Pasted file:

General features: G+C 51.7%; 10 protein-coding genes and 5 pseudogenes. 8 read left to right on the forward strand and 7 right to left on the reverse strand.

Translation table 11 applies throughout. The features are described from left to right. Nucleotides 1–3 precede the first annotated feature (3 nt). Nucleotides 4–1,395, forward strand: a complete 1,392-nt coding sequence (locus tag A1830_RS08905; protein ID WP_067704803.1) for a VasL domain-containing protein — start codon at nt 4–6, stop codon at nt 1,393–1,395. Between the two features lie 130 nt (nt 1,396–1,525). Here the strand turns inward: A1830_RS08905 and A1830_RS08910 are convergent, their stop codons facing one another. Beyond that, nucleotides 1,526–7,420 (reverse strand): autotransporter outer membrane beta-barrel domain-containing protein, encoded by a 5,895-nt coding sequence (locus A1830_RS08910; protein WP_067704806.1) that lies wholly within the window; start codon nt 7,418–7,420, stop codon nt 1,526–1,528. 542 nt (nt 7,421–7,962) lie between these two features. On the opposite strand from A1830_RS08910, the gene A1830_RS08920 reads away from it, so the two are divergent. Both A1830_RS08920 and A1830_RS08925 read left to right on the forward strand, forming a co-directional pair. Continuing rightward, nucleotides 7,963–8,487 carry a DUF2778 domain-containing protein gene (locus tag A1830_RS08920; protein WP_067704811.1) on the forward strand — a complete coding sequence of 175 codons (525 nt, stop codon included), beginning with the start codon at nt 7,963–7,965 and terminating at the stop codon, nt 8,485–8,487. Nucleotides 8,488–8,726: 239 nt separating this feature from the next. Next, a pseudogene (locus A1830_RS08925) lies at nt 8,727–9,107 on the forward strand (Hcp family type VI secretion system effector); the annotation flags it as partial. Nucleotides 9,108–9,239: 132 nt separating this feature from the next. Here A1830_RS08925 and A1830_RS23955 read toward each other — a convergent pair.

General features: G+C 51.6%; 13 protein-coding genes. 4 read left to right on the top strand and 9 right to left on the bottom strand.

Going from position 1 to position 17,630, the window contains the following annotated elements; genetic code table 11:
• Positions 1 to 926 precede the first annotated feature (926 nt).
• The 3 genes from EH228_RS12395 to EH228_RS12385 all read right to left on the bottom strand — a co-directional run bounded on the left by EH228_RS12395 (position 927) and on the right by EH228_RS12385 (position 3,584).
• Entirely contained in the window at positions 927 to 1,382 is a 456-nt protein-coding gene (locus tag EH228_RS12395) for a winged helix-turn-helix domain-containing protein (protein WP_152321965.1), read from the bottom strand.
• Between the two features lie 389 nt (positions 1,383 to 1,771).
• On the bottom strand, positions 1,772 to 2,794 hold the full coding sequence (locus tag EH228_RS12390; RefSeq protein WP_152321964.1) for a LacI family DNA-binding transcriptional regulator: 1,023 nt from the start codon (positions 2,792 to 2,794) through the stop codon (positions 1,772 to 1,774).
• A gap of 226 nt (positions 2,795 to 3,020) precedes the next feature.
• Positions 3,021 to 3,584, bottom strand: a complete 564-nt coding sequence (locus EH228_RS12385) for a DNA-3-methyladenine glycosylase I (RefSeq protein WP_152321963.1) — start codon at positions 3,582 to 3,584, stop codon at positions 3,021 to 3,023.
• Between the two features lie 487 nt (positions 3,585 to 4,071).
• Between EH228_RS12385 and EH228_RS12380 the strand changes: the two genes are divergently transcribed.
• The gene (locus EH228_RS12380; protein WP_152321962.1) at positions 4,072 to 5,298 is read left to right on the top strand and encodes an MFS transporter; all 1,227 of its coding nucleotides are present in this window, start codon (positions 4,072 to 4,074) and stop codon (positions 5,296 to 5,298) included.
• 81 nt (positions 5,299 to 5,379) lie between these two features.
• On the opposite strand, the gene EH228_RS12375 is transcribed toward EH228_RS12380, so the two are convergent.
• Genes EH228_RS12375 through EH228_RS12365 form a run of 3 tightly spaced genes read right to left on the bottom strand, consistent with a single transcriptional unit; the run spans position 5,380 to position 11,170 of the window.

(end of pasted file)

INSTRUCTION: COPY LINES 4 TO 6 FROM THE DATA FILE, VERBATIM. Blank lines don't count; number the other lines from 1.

Going from position 1 to position 17,630, the window contains the following annotated elements; genetic code table 11:
• Positions 1 to 926 precede the first annotated feature (926 nt).
• The 3 genes from EH228_RS12395 to EH228_RS12385 all read right to left on the bottom strand — a co-directional run bounded on the left by EH228_RS12395 (position 927) and on the right by EH228_RS12385 (position 3,584).